City staff in Thunder Bay say they'll continue to house a pair of historic trolley buses while work to build them a more permanent home goes forward.

A memo to city councillors noted the city will keep storing the restored Brill buses in the main transit garage as long as efforts by the Thunder Bay Historical Transportation Committee to build a transit museum continue.

Acting general manager of community services Gerry Broere said the buses will stay indoors, even though there isn't much space to do so.

"We are working with this committee because we appreciate their concern that they don't want to have these out in the elements or in an area that they're not comfortable with," he said.

"But we're still of the opinion that they do need to move."

The chair of the historical transportation committee, Charlie Brown said they are working to build a museum to show off the area's transit history.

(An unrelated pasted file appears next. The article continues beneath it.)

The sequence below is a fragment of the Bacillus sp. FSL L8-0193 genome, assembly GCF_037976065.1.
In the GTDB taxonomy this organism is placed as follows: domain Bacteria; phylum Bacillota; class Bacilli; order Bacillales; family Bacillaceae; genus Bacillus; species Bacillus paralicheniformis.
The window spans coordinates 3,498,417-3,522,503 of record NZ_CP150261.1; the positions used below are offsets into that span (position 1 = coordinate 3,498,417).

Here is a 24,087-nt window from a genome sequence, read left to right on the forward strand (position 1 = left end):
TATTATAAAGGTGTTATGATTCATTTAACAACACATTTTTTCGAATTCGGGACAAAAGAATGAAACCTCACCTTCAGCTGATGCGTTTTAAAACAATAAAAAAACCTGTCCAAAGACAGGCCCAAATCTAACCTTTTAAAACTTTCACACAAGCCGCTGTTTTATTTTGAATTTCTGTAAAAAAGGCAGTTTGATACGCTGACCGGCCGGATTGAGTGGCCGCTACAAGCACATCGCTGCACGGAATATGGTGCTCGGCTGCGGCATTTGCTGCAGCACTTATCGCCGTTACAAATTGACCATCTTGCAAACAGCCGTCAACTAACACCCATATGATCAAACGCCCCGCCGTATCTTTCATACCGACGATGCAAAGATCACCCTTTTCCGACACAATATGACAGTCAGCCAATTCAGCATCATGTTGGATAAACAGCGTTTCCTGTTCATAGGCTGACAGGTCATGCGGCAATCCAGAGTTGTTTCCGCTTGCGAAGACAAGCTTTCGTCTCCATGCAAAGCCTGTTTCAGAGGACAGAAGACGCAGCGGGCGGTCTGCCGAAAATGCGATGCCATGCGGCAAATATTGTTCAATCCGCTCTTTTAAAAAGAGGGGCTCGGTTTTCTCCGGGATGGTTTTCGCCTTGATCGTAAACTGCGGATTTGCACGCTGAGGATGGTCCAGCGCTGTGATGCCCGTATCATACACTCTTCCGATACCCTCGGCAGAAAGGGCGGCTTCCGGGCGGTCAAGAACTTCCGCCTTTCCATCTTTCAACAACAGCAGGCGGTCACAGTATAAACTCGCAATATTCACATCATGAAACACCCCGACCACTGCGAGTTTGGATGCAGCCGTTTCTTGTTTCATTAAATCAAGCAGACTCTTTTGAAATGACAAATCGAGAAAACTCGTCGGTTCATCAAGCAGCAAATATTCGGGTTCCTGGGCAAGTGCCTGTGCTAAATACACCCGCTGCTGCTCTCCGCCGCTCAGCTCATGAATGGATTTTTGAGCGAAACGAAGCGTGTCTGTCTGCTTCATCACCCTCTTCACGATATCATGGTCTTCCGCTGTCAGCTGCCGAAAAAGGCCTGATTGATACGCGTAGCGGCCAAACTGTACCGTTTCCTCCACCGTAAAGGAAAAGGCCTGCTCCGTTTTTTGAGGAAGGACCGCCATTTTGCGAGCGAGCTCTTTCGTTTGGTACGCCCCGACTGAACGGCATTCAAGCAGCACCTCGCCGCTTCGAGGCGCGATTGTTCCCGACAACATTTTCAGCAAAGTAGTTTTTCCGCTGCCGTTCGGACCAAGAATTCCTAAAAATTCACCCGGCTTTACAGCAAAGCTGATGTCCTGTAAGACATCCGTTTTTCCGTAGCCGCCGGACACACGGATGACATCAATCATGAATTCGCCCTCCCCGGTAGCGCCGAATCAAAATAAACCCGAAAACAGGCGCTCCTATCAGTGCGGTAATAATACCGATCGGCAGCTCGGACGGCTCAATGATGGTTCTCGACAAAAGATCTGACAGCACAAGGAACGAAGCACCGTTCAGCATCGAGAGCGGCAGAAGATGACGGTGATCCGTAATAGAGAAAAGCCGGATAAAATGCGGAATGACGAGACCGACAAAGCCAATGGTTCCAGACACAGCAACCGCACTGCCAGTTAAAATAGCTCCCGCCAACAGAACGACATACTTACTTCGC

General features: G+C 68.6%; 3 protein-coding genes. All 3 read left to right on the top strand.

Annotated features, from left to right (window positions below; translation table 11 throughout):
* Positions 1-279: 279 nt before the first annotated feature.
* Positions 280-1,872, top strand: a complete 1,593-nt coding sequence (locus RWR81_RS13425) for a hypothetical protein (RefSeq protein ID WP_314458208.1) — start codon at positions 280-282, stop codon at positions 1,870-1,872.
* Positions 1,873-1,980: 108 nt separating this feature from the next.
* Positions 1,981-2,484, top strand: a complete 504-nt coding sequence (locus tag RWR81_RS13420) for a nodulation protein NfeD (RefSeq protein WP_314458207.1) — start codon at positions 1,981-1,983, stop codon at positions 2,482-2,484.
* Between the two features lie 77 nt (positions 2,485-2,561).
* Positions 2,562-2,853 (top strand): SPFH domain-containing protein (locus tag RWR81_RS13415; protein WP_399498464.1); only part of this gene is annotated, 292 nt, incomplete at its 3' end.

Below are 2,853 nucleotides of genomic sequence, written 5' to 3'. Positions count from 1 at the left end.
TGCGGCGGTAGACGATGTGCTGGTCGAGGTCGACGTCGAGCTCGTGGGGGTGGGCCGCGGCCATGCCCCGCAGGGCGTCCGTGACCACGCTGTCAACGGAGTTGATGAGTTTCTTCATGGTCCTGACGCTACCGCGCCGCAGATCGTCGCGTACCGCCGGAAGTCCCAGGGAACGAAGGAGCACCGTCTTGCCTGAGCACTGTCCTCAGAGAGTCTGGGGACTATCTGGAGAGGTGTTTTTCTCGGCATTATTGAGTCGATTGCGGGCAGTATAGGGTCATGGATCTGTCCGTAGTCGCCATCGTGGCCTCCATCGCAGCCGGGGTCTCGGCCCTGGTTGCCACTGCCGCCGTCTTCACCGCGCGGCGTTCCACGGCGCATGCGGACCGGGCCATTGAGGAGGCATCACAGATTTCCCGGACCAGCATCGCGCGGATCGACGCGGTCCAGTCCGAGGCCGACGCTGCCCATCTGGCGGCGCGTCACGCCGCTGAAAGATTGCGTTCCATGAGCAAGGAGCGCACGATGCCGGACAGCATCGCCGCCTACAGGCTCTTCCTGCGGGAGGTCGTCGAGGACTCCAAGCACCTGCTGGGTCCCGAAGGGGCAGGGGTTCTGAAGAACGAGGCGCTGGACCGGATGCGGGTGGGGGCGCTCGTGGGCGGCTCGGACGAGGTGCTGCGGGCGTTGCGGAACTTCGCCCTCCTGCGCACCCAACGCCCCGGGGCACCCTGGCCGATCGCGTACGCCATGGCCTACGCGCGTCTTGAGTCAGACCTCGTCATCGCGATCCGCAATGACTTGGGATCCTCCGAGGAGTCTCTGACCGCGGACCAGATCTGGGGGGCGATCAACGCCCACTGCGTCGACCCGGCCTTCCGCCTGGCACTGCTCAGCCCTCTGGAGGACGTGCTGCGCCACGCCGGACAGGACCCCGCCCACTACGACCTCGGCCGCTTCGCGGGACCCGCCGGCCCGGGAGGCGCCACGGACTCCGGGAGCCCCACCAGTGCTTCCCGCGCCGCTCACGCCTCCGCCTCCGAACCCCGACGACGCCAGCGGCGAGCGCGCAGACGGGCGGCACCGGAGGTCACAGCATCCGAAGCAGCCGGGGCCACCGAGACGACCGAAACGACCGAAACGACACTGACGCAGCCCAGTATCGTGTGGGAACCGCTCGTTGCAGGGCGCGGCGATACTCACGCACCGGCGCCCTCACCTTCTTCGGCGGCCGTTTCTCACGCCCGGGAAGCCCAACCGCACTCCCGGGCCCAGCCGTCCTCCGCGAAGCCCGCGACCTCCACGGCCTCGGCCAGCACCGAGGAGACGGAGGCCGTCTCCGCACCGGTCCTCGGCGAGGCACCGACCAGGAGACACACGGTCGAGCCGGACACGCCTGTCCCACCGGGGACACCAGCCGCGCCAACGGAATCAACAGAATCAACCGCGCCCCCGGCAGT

Charlie Brown

Charlie Brown, chair of a committee working to build a transit museum in Thunder Bay, says he's relieved that two feature pieces have a temporary home. (Jeff Walters/CBC)

"The Brills would obviously be part of that, so administration has said that they'll house them as long as we keep working on this."

The buses were manufactured in the former city of Fort William until 1954 at what is now the Bombardier plant. The two Brills in storage were brought back to Thunder Bay in 2001 from British Columbia.  One bus was restored in the colours of Port Arthur, the other in the colours of Fort William.

In the past, administration had recommended the buses be moved out of the transit garage. Brown said he's glad the buses will stay protected at the garage for now.

"We appreciate the city for its help in keeping them there so that they can be retained in the way that they are."